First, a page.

‘The Hungarian artist is not only a representative of surrealism but romanticism throughout his works presenting deep emotions […] Figures and objects are placed beside each other in a stage-like space irrationally, their far-fetched combination make the coherent stories alive. The effect of the pictures is anecdotic. Although, they are not in strong connection with certain pieces of literature the artist is tied to it by his thinking. However biblical and mythological figures appear in several pictures their symbolic presence raises them above the common iconographical pattern and they carries more general meanings among new dimensions.
In some pictures female figures with bushy, dishevelled hair – often naked – are standing in the centre of the scene just like in The Lurkers engraving in the paraphrased scene of Susanna in the bath from the Old Testament. In the Fallen Angel we can also see a monumental female figure but in opposite meaning of the above. Here it is used to represent a negative event, a failure.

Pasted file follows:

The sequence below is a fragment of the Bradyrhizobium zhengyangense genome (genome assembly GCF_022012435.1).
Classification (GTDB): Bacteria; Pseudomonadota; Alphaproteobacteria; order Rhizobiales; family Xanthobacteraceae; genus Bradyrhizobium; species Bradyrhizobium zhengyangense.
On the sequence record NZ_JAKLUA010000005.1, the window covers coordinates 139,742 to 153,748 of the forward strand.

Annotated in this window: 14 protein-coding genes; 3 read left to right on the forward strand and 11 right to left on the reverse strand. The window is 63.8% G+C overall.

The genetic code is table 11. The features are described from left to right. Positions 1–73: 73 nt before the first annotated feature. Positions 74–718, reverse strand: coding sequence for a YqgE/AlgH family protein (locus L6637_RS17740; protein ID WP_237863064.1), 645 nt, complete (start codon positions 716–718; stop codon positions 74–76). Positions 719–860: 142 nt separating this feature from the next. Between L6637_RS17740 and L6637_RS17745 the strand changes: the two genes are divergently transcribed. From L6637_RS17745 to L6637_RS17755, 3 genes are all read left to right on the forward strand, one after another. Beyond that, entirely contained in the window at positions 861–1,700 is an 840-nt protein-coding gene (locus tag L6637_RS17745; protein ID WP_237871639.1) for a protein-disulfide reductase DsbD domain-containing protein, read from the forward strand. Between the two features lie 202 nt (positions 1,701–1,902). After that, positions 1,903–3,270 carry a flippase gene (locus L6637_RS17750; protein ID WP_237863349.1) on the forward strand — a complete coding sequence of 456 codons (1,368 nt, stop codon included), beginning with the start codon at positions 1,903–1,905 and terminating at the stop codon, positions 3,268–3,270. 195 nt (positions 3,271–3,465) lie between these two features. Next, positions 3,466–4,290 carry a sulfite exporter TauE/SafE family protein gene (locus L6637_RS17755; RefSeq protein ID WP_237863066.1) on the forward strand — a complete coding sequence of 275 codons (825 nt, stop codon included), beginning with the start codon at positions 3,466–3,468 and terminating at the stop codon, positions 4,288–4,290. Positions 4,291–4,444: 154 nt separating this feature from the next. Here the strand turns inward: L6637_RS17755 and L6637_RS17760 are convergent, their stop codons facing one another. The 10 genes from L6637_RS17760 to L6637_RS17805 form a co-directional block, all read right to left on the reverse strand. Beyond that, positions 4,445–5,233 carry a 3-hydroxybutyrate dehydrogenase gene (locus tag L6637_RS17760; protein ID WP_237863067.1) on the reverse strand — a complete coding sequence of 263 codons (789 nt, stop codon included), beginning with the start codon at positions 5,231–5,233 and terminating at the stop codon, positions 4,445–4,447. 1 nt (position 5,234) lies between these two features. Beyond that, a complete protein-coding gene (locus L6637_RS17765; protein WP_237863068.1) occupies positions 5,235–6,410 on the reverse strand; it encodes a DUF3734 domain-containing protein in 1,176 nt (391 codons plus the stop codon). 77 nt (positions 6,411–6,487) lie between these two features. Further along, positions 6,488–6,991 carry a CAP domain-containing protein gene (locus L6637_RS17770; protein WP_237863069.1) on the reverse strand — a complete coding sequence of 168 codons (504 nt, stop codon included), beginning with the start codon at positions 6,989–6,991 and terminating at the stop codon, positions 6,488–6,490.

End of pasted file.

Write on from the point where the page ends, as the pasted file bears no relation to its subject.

The surroundings express the insecurity in time and space. The artist increases the meaning with artificial wings where he mingles the vegetal and geological shapes. Bald rocks or rampant jungle domineer the landscape. […]
Badacsonyi’s pictures are so exciting and intellectual that they must be kept in mind for long.’

Budapester Rundshau 11 July 1988